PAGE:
Structure of blood and blood vessels

Blood is carried through three different types of blood vessels in the body:

  1. arteries
  2. capillaries
  3. veins

All blood vessels are specifically structured to perform their function. For example, a capillary is microscopically thin to allow gases to exchange, the arteries are tough and flexible to cope with high pressure blood flow and the veins contain valves to prevent the blood from travelling backwards when at low pressure. All vessels feature varying lumen size. The lumen is the hollow opening or the space inside the blood vessel.

Table showing the differences between an artery, vein and capillary.
ArteryVeinCapillary
FunctionCarry blood away from the heart (usually oxygenated blood, except for the pulmonary artery)Carry blood towards the heart (usually deoxygenated blood, except for the pulmonary vein)Allows diffusion of gases and nutrients from blood into the body cells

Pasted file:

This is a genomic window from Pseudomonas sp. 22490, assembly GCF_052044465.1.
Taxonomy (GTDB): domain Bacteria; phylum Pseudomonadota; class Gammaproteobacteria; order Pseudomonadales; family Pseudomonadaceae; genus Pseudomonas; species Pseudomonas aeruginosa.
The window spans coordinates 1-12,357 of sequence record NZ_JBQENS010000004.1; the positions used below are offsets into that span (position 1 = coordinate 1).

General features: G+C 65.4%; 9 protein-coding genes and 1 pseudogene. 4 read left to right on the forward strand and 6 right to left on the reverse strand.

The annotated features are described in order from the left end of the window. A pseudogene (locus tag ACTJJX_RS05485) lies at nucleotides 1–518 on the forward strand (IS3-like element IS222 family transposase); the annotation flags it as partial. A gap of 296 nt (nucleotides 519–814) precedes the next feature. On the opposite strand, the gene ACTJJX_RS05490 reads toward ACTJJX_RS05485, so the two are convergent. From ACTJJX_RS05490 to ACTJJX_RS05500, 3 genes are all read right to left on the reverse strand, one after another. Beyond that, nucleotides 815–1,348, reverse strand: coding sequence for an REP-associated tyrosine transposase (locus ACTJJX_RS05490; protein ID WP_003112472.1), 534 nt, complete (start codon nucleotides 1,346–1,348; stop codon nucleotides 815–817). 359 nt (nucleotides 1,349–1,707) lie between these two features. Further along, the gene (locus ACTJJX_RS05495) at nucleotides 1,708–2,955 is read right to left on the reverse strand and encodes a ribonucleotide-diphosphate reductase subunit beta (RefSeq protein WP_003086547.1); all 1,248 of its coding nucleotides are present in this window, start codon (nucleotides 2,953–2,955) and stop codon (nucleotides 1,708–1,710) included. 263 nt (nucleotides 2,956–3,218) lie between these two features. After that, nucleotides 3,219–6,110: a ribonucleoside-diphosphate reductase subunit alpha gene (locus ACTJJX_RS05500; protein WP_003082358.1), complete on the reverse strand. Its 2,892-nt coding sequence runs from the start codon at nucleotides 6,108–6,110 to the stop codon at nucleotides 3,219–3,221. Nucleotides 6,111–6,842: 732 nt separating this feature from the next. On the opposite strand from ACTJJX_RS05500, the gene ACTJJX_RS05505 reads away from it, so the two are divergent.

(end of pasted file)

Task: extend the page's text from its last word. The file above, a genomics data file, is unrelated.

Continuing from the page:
WallThick, muscularThinnerVery thin, one cell thick
LumenSmallLargeVery small, only allows blood to pass through one cell at a time
Other featuresThick muscular walls to withstand blood flowing at high pressure as it leaves the heart; the largest artery is the aortaContain valves to prevent back flow of bloodWalls are made of semi-permeable membrane to allow transport of gases and nutrients into and out of the blood

Blood

The main function of blood is to transport nutrients and oxygen to the cells of the body.

Blood is made up of four components:

  1. red blood cells – these transport oxygen around the body
  2. white blood cells - these fight infection
  3. platelets - these clot to prevent blood loss during injury
  4. plasma - this is the liquid part of blood
Red blood cells

Red blood cells are very important for sport and physical activity because they contain haemoglobin. Haemoglobin allows them to carry oxygen from the lungs to the working muscles.

Red blood cells are disc-shaped cells with no nucleus. They are very small but their flattened shape gives a relatively large surface area which allows rapid diffusion of oxygen.